Posted on 1st February 2015
The days start to lengthen noticeably in February but it can still be very cold, particularly at night. A few birds do start to sing and even build nests; early blooms of Primrose and other woodland plants can sometimes be found.
Our shortest month witnesses the famous flowering of carpets of Snowdrops at the Trust’s Dimminsdale nature reserve. The Snowdrops are thought to have been introduced to this site long ago when people lived and worked there. The plants can be found at the far side of the main entrance in what was once the garden of Shaw’s Cottage.
The nature reserve, near Staunton Harold in north-west Leicestershire, is a fascinating place at any time of the year but probably the best time to visit is in February.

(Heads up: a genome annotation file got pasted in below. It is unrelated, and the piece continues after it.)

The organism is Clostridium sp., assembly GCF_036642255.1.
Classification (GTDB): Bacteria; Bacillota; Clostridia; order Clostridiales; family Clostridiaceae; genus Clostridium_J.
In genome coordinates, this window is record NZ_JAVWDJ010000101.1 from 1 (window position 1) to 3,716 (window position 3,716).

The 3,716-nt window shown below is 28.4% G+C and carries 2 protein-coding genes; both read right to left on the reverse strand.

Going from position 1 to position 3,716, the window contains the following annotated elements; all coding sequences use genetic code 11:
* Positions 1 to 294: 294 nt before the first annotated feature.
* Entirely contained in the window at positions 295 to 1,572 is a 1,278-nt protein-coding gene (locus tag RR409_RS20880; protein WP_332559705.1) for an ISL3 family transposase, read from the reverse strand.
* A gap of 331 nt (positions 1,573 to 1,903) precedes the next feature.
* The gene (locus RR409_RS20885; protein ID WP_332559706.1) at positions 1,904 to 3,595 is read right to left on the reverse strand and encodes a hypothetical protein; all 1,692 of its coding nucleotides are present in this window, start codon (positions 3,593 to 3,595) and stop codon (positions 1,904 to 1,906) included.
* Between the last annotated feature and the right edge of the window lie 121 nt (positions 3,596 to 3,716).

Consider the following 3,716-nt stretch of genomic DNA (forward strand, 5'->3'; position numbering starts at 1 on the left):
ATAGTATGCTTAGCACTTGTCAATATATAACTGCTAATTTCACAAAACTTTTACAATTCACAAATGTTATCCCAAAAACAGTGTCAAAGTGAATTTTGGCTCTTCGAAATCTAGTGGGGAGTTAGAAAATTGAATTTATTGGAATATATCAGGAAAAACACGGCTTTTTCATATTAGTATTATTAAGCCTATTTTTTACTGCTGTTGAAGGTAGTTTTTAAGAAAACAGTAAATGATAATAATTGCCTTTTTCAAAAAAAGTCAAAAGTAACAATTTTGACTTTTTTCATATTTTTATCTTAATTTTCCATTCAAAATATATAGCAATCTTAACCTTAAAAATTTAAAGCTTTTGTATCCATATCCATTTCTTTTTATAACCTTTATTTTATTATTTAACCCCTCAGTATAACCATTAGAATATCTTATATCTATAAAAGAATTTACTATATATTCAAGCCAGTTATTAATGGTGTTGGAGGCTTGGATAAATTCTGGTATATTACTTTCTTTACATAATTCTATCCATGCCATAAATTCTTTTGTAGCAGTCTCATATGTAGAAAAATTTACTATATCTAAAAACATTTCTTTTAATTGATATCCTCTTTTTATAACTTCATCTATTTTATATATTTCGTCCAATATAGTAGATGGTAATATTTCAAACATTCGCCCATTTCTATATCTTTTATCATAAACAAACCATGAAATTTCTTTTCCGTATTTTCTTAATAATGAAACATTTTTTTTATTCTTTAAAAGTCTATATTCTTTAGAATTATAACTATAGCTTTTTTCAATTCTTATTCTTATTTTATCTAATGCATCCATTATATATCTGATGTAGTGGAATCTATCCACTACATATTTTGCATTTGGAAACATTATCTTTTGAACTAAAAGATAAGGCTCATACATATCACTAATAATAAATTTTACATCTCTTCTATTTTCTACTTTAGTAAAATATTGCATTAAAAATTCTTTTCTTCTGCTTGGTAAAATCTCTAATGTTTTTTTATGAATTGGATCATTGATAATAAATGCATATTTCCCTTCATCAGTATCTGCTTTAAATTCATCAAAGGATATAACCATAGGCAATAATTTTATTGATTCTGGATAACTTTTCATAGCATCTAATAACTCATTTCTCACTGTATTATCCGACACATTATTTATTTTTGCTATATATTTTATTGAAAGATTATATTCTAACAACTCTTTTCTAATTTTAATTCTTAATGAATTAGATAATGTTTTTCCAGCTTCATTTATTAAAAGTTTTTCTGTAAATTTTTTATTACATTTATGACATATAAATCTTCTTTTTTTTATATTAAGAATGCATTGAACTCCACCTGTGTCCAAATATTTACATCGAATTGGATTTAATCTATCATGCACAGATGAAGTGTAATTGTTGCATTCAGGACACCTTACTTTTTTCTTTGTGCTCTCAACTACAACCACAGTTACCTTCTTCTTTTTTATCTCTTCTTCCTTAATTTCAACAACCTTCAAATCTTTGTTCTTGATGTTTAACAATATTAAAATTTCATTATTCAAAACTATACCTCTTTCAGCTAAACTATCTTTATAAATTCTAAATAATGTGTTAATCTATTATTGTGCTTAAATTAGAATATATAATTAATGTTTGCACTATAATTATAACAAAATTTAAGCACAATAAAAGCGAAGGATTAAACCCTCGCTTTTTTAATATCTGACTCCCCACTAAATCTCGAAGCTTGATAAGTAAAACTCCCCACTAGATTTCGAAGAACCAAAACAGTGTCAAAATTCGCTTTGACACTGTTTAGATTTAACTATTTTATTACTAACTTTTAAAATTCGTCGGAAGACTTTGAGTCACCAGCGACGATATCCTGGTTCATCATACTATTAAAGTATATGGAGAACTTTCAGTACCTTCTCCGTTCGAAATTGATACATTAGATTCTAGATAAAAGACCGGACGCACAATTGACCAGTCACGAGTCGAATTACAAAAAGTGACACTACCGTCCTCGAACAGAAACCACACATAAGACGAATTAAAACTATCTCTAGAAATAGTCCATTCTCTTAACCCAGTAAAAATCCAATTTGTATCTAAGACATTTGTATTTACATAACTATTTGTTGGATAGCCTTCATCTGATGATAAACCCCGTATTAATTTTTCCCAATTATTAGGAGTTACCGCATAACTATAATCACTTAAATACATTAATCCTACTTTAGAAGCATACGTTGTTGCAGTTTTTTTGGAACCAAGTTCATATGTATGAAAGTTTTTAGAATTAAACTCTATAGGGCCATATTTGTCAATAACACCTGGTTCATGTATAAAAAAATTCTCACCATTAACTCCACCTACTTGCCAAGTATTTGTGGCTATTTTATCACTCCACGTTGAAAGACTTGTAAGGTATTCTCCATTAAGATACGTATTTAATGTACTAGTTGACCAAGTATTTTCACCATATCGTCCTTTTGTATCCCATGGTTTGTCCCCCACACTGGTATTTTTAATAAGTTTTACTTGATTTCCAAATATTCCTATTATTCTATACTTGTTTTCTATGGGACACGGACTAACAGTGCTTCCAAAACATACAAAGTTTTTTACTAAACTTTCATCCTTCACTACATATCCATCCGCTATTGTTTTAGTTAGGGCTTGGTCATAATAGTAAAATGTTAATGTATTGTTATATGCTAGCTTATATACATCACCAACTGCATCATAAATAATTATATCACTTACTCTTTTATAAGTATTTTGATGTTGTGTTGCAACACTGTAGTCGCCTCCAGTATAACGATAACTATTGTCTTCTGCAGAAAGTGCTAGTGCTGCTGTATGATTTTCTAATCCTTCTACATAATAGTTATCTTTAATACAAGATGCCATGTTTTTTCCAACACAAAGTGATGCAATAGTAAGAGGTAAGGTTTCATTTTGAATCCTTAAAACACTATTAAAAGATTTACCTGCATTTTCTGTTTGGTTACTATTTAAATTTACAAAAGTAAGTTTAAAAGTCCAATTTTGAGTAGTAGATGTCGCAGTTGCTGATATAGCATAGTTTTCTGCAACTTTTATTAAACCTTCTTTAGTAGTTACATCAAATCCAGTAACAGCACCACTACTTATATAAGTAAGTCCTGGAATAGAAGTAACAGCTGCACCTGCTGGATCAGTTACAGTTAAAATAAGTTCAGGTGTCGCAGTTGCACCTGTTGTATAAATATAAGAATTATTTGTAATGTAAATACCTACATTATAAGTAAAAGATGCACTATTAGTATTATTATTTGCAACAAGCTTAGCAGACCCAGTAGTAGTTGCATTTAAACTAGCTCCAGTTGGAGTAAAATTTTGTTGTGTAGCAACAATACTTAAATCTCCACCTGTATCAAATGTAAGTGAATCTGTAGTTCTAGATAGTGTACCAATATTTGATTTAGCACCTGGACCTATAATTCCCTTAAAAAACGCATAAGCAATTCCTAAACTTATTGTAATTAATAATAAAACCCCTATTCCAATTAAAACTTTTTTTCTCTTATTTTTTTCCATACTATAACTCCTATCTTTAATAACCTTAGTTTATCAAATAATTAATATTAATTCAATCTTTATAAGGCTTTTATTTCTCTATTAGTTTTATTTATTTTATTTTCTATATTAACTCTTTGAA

Dimminsdale has a fascinating industrial history that was researched for the Trust by one of its members, local landscape historian Tony Squires. There is more information on our website, and you can obtain a pdf copy of a full colour leaflet describing Dimminsdale’s history and wildlife by emailing [email protected]
Species of the month: Snowdrop
Often thought of as a British native wild flower, the snowdrop Galanthus nivlalis has more probably escaped under the garden fence and become widely naturalised.
Found in many woodlands, churchyards, parks, and gardens, snowdrops are some of the first bulbs of the year to bloom. The snowdrop’s hardened leaf tips can push through frozen soil but the downside to flowering in winter is that pollinating insects are scarce, so the carpets of snowdrops we see will have taken many years to develop.
Photograph: Neill Talbot/LRWT